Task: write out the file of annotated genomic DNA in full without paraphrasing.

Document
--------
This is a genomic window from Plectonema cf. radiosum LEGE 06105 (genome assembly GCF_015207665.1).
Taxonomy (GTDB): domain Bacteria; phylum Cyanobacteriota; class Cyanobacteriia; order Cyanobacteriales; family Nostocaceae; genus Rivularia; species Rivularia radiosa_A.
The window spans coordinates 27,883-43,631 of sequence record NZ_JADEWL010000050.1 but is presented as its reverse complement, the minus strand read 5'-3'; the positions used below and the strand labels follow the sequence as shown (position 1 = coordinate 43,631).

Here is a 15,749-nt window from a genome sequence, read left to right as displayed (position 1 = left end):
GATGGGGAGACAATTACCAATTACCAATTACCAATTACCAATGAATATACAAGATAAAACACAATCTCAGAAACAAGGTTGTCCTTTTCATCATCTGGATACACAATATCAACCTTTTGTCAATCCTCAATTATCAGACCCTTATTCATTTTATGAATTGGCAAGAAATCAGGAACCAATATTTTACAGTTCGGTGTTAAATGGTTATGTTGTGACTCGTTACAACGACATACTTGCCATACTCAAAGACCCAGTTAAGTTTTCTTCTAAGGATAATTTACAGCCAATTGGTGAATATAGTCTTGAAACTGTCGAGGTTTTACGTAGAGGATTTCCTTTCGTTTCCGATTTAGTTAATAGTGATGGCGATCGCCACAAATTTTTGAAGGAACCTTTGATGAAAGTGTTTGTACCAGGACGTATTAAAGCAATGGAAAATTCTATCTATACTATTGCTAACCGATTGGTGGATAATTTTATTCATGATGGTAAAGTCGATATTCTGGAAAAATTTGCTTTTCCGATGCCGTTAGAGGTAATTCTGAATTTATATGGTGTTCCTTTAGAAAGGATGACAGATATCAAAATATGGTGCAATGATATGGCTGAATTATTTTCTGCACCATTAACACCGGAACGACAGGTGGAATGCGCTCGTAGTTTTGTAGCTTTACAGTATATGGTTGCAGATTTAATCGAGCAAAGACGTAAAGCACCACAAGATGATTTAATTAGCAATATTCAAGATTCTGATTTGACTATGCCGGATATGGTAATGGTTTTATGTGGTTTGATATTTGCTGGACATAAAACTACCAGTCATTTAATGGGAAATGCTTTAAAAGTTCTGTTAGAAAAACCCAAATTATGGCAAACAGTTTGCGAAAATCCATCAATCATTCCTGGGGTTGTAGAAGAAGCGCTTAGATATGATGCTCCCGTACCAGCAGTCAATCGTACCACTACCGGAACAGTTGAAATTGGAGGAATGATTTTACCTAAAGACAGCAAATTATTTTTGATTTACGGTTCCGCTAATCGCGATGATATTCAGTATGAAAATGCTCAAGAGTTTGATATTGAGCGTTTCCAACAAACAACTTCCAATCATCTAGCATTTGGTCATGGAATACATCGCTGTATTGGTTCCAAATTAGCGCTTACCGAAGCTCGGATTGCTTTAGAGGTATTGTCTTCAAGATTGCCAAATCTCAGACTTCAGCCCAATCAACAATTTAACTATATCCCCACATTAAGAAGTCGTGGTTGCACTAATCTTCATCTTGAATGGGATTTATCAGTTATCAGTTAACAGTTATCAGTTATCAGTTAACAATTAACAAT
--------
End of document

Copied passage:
This is a genomic window from Plectonema cf. radiosum LEGE 06105 (genome assembly GCF_015207665.1).
Taxonomy (GTDB): domain Bacteria; phylum Cyanobacteriota; class Cyanobacteriia; order Cyanobacteriales; family Nostocaceae; genus Rivularia; species Rivularia radiosa_A.
The window spans coordinates 27,883-43,631 of sequence record NZ_JADEWL010000050.1 but is presented as its reverse complement, the minus strand read 5'-3'; the positions used below and the strand labels follow the sequence as shown (position 1 = coordinate 43,631).

Here is a 15,749-nt window from a genome sequence, read left to right as displayed (position 1 = left end):
GATGGGGAGACAATTACCAATTACCAATTACCAATTACCAATGAATATACAAGATAAAACACAATCTCAGAAACAAGGTTGTCCTTTTCATCATCTGGATACACAATATCAACCTTTTGTCAATCCTCAATTATCAGACCCTTATTCATTTTATGAATTGGCAAGAAATCAGGAACCAATATTTTACAGTTCGGTGTTAAATGGTTATGTTGTGACTCGTTACAACGACATACTTGCCATACTCAAAGACCCAGTTAAGTTTTCTTCTAAGGATAATTTACAGCCAATTGGTGAATATAGTCTTGAAACTGTCGAGGTTTTACGTAGAGGATTTCCTTTCGTTTCCGATTTAGTTAATAGTGATGGCGATCGCCACAAATTTTTGAAGGAACCTTTGATGAAAGTGTTTGTACCAGGACGTATTAAAGCAATGGAAAATTCTATCTATACTATTGCTAACCGATTGGTGGATAATTTTATTCATGATGGTAAAGTCGATATTCTGGAAAAATTTGCTTTTCCGATGCCGTTAGAGGTAATTCTGAATTTATATGGTGTTCCTTTAGAAAGGATGACAGATATCAAAATATGGTGCAATGATATGGCTGAATTATTTTCTGCACCATTAACACCGGAACGACAGGTGGAATGCGCTCGTAGTTTTGTAGCTTTACAGTATATGGTTGCAGATTTAATCGAGCAAAGACGTAAAGCACCACAAGATGATTTAATTAGCAATATTCAAGATTCTGATTTGACTATGCCGGATATGGTAATGGTTTTATGTGGTTTGATATTTGCTGGACATAAAACTACCAGTCATTTAATGGGAAATGCTTTAAAAGTTCTGTTAGAAAAACCCAAATTATGGCAAACAGTTTGCGAAAATCCATCAATCATTCCTGGGGTTGTAGAAGAAGCGCTTAGATATGATGCTCCCGTACCAGCAGTCAATCGTACCACTACCGGAACAGTTGAAATTGGAGGAATGATTTTACCTAAAGACAGCAAATTATTTTTGATTTACGGTTCCGCTAATCGCGATGATATTCAGTATGAAAATGCTCAAGAGTTTGATATTGAGCGTTTCCAACAAACAACTTCCAATCATCTAGCATTTGGTCATGGAATACATCGCTGTATTGGTTCCAAATTAGCGCTTACCGAAGCTCGGATTGCTTTAGAGGTATTGTCTTCAAGATTGCCAAATCTCAGACTTCAGCCCAATCAACAATTTAACTATATCCCCACATTAAGAAGTCGTGGTTGCACTAATCTTCATCTTGAATGGGATTTATCAGTTATCAGTTAACAGTTATCAGTTATCAGTTAACAATTAACAAT